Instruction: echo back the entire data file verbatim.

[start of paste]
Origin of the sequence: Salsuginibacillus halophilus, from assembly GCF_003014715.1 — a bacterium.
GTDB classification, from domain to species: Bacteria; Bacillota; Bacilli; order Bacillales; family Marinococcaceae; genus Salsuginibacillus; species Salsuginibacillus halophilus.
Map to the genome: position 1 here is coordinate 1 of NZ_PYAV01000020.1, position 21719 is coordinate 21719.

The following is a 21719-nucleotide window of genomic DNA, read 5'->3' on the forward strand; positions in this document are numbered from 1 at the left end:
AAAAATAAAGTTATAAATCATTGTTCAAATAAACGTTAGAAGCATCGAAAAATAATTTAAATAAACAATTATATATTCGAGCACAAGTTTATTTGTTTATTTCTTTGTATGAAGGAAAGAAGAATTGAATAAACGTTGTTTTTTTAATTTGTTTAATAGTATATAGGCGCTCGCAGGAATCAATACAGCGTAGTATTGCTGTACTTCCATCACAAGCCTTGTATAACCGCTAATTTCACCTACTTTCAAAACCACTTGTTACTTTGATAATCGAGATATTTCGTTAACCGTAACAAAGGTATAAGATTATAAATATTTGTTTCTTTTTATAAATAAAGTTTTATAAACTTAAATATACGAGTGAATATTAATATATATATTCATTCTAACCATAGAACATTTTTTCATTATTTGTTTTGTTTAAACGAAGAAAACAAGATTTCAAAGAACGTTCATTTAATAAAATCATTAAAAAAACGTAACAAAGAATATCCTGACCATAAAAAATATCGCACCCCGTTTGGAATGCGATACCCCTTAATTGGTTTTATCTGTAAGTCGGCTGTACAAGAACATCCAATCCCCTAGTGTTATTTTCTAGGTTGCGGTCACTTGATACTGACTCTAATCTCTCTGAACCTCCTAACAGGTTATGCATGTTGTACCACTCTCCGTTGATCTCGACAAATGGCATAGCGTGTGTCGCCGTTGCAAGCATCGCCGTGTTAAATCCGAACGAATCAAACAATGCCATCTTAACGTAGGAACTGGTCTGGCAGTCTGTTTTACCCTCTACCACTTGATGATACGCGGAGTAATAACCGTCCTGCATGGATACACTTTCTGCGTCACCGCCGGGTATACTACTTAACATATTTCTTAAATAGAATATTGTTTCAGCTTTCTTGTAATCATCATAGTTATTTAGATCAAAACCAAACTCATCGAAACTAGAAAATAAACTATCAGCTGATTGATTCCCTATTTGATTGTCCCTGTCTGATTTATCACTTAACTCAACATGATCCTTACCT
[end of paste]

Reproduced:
Origin of the sequence: Salsuginibacillus halophilus, from assembly GCF_003014715.1 — a bacterium.
GTDB classification, from domain to species: Bacteria; Bacillota; Bacilli; order Bacillales; family Marinococcaceae; genus Salsuginibacillus; species Salsuginibacillus halophilus.
Map to the genome: position 1 here is coordinate 1 of NZ_PYAV01000020.1, position 21719 is coordinate 21719.

The following is a 21719-nucleotide window of genomic DNA, read 5'->3' on the forward strand; positions in this document are numbered from 1 at the left end:
AAAAATAAAGTTATAAATCATTGTTCAAATAAACGTTAGAAGCATCGAAAAATAATTTAAATAAACAATTATATATTCGAGCACAAGTTTATTTGTTTATTTCTTTGTATGAAGGAAAGAAGAATTGAATAAACGTTGTTTTTTTAATTTGTTTAATAGTATATAGGCGCTCGCAGGAATCAATACAGCGTAGTATTGCTGTACTTCCATCACAAGCCTTGTATAACCGCTAATTTCACCTACTTTCAAAACCACTTGTTACTTTGATAATCGAGATATTTCGTTAACCGTAACAAAGGTATAAGATTATAAATATTTGTTTCTTTTTATAAATAAAGTTTTATAAACTTAAATATACGAGTGAATATTAATATATATATTCATTCTAACCATAGAACATTTTTTCATTATTTGTTTTGTTTAAACGAAGAAAACAAGATTTCAAAGAACGTTCATTTAATAAAATCATTAAAAAAACGTAACAAAGAATATCCTGACCATAAAAAATATCGCACCCCGTTTGGAATGCGATACCCCTTAATTGGTTTTATCTGTAAGTCGGCTGTACAAGAACATCCAATCCCCTAGTGTTATTTTCTAGGTTGCGGTCACTTGATACTGACTCTAATCTCTCTGAACCTCCTAACAGGTTATGCATGTTGTACCACTCTCCGTTGATCTCGACAAATGGCATAGCGTGTGTCGCCGTTGCAAGCATCGCCGTGTTAAATCCGAACGAATCAAACAATGCCATCTTAACGTAGGAACTGGTCTGGCAGTCTGTTTTACCCTCTACCACTTGATGATACGCGGAGTAATAACCGTCCTGCATGGATACACTTTCTGCGTCACCGCCGGGTATACTACTTAACATATTTCTTAAATAGAATATTGTTTCAGCTTTCTTGTAATCATCATAGTTATTTAGATCAAAACCAAACTCATCGAAACTAGAAAATAAACTATCAGCTGATTGATTCCCTATTTGATTGTCCCTGTCTGATTTATCACTTAACTCAACATGATCCTTACCT